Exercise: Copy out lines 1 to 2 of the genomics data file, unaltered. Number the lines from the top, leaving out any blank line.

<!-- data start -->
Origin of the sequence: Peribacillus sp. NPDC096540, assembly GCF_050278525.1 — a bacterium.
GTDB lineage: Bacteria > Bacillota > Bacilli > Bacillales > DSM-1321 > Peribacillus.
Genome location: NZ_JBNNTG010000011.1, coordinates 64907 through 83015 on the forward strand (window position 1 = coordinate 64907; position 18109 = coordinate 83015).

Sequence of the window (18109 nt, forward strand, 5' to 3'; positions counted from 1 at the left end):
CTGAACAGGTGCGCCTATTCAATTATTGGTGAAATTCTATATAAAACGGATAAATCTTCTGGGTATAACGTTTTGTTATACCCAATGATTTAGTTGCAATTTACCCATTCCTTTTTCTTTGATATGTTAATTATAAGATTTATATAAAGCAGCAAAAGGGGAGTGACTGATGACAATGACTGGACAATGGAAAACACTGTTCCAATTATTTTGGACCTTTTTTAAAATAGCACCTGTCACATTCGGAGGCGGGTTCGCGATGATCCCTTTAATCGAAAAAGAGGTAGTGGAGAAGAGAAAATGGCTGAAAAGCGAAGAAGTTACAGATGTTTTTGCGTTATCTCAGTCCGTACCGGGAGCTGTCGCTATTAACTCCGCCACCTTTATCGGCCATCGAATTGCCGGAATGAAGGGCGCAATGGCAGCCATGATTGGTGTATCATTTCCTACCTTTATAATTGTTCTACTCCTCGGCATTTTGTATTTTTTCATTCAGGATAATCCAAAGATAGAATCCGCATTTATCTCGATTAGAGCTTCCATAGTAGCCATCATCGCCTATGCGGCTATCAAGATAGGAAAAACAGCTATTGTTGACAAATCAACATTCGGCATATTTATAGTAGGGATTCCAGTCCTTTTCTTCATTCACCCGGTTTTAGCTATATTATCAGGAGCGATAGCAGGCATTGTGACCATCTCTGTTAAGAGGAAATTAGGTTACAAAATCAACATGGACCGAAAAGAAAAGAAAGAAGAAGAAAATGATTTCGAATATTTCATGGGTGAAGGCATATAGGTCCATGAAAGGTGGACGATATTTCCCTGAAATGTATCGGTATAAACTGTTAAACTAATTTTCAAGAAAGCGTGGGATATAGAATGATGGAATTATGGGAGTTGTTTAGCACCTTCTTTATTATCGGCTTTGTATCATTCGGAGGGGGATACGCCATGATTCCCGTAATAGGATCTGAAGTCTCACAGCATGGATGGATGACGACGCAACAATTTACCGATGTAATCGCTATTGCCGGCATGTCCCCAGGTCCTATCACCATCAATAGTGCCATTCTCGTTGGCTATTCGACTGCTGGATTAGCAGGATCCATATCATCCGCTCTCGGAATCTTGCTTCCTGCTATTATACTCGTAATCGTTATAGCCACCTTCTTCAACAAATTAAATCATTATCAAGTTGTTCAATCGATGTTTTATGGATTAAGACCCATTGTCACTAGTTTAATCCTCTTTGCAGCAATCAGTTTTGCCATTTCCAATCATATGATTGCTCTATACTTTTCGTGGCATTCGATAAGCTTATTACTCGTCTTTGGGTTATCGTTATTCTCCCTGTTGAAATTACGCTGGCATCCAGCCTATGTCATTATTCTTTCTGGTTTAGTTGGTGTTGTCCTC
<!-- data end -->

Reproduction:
Origin of the sequence: Peribacillus sp. NPDC096540, assembly GCF_050278525.1 — a bacterium.
GTDB lineage: Bacteria > Bacillota > Bacilli > Bacillales > DSM-1321 > Peribacillus.